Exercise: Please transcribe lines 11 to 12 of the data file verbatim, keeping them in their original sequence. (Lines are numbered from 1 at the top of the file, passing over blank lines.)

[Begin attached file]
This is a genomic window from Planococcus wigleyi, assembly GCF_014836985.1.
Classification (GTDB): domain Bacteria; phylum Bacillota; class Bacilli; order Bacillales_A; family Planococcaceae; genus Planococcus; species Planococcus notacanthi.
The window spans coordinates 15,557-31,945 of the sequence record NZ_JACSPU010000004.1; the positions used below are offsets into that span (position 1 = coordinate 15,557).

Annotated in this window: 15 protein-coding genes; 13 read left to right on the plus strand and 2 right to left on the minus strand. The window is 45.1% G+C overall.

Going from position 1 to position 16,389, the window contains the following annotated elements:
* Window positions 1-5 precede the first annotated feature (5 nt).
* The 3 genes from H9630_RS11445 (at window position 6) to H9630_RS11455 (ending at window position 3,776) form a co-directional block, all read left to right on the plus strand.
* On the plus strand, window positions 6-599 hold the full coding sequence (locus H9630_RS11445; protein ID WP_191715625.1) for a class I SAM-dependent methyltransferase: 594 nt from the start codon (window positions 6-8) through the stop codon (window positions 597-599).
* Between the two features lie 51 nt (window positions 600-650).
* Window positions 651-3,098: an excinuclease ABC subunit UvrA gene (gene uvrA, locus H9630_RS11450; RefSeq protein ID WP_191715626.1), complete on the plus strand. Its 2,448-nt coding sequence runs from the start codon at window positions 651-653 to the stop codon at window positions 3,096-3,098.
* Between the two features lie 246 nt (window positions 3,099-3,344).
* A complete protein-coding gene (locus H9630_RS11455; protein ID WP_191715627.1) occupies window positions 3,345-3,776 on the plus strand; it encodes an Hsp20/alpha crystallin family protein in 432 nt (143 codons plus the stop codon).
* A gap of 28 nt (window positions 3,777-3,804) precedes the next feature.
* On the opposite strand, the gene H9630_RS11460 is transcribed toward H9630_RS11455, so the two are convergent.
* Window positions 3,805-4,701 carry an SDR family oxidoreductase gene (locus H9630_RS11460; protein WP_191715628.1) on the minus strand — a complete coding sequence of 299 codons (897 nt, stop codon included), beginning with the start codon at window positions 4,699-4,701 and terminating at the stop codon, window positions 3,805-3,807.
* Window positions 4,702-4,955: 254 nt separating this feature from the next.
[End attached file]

* Between the two features lie 246 nt (window positions 3,099-3,344).
* A complete protein-coding gene (locus H9630_RS11455; protein ID WP_191715627.1) occupies window positions 3,345-3,776 on the plus strand; it encodes an Hsp20/alpha crystallin family protein in 432 nt (143 codons plus the stop codon).